Interests in Canadian universities are increasing fast not just from students but from researchers and scholars who are giving closer look at the research environment and infrastructure in Canada. This is partly due to deteriorating political situations and the research environment in the U.S. and Europe, as in the case of international students looking to Canada, but equally as a result of Canadian universities and local governments’ stepped-up efforts.
Some prominent Canadian universities are in the midst of ambitious internationalization drives, including recruiting globally recognized researchers and professors. At the University of British Columbia, for example, money from an increase in international student fees is targeted toward the creation of the President’s Excellence Chairs Program. Six research areas will see a substantial boost in research heft, with each chair receiving as much as $10 million to $15 million to set up research labs or teams. (Globe and Mail, May 14)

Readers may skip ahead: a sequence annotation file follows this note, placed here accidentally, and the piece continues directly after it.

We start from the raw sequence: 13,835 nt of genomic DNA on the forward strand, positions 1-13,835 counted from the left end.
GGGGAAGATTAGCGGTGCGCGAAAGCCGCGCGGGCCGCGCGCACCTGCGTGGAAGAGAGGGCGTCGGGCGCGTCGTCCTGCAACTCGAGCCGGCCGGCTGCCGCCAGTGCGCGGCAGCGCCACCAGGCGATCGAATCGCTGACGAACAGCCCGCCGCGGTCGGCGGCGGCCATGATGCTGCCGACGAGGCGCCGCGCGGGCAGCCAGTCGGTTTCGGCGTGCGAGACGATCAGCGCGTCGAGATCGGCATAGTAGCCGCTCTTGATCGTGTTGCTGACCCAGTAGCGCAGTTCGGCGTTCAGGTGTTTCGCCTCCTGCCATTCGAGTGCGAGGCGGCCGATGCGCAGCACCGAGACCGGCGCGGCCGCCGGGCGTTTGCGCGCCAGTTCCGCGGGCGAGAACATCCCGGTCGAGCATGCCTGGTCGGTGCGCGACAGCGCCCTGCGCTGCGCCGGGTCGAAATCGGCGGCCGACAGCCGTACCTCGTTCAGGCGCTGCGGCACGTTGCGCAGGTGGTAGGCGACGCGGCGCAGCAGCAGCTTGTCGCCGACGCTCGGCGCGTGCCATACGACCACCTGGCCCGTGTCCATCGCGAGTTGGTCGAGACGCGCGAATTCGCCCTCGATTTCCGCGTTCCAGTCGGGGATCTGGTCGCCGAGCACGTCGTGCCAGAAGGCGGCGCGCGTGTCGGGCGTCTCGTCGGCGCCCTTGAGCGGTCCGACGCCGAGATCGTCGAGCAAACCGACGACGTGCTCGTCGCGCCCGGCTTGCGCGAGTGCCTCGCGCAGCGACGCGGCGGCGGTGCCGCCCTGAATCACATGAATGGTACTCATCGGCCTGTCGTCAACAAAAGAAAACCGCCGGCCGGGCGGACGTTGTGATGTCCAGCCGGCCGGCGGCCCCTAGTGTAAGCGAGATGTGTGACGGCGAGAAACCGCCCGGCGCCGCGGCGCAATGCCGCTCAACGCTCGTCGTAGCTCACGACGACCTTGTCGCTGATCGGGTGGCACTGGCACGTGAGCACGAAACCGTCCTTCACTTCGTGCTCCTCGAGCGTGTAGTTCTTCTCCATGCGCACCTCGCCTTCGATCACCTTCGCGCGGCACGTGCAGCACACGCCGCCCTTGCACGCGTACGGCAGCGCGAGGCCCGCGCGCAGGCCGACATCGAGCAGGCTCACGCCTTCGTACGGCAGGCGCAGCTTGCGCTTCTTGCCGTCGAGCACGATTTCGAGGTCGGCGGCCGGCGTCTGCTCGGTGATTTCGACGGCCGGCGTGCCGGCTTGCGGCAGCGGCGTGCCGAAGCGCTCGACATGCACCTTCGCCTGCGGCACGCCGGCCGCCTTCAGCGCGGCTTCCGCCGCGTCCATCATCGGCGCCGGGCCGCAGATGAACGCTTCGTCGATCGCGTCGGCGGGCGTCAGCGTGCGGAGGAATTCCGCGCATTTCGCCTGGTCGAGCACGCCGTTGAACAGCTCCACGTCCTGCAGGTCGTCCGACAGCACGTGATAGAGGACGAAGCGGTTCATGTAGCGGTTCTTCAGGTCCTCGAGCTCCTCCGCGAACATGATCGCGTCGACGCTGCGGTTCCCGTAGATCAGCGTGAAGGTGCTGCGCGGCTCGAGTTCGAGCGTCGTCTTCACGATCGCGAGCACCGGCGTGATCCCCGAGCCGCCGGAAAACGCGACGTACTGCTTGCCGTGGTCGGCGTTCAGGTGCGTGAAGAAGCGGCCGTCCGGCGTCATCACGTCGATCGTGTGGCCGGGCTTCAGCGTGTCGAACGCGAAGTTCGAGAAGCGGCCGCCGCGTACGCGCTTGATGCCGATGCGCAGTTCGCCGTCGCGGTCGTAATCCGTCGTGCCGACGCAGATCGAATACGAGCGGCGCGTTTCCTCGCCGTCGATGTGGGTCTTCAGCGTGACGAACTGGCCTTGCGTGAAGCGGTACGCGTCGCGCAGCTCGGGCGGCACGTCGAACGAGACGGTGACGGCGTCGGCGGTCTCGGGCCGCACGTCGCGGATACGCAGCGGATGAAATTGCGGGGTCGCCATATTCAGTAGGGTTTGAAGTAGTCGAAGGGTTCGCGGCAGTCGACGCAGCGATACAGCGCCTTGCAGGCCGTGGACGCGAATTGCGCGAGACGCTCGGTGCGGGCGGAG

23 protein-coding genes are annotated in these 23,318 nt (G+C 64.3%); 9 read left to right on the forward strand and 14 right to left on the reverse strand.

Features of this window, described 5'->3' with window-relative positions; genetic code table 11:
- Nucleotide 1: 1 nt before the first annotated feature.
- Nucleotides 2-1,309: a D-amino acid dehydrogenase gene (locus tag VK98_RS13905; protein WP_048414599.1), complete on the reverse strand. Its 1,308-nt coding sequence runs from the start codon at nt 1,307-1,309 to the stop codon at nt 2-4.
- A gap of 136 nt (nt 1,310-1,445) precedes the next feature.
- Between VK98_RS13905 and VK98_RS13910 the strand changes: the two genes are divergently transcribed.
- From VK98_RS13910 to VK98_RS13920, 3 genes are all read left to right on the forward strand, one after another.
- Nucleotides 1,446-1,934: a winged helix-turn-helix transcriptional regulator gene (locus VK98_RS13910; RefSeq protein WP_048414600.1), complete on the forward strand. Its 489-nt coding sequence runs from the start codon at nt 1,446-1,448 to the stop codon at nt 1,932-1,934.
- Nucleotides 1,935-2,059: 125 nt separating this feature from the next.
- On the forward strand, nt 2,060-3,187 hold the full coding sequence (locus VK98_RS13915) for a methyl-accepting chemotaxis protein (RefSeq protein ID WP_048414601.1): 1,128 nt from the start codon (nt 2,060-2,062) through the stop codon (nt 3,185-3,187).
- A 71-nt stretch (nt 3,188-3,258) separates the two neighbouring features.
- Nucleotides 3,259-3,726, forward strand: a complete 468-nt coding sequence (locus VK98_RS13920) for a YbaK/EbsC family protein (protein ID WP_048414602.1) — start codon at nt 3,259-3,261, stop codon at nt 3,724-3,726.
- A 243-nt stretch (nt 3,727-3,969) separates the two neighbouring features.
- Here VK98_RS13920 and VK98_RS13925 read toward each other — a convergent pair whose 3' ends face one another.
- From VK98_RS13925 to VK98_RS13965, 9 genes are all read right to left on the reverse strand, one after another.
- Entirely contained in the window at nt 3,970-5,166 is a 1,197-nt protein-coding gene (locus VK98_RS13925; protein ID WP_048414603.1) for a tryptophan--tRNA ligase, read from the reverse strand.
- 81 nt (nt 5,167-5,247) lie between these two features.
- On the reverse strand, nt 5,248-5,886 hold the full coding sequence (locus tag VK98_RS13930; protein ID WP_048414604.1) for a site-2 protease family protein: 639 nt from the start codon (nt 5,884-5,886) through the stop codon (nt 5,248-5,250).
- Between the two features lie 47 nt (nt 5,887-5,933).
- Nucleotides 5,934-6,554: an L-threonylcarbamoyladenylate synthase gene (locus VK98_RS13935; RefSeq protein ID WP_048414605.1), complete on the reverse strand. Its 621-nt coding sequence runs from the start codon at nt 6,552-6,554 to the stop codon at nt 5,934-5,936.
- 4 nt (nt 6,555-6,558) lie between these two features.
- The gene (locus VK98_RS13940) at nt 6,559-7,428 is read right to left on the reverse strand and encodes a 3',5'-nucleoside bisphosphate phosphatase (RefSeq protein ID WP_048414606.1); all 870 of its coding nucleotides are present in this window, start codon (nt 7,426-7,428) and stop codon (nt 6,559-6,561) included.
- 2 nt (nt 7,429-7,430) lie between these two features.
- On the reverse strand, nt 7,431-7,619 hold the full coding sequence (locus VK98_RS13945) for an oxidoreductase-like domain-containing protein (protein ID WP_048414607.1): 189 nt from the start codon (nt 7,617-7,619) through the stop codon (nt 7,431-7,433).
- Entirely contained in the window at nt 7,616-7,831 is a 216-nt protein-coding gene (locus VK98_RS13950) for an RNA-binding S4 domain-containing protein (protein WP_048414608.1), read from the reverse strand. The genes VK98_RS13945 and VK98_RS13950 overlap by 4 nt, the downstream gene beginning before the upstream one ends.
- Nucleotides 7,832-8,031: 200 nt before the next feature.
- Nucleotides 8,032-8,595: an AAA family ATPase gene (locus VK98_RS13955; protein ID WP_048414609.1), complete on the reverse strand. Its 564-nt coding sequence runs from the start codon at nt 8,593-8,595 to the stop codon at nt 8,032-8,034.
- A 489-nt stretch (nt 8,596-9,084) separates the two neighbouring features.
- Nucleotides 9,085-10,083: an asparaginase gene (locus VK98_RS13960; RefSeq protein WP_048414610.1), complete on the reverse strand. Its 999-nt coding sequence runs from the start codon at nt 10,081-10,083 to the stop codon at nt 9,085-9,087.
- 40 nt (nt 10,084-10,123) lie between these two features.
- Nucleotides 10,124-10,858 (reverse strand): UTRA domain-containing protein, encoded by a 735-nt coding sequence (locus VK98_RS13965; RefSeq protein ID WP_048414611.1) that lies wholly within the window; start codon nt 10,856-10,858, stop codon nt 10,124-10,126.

Those positions are in addition to the university responding to inquiries from professors from abroad. “There has been very significant interest from scholars from around the world in moving to UBC,” said Santa Ono, UBC’s president. Faculty members wishing to relocate to Canada have been approaching his university, he says.
The University of Toronto’s computer science department has recruited about 20 new professors over the past two years. Ravin Balakrishnan, the chair of computer science, observes: “Some number of people over the years have always expressed that Canada may be a middle ground between the United States and Europe. We have a lot of the positives of the tech-savvy and energy of the U.S., but some of the safety net of European countries. May be that has been enhanced due to world events.” (Globe and Mail, May14) Research-funding packages and the opportunity to work with other professors at the beginning of their careers have been more important draws in attracting new hires, Dr. Balakrishnan adds.
By Yoshikazu Ishizuka, senior consultant, TOCS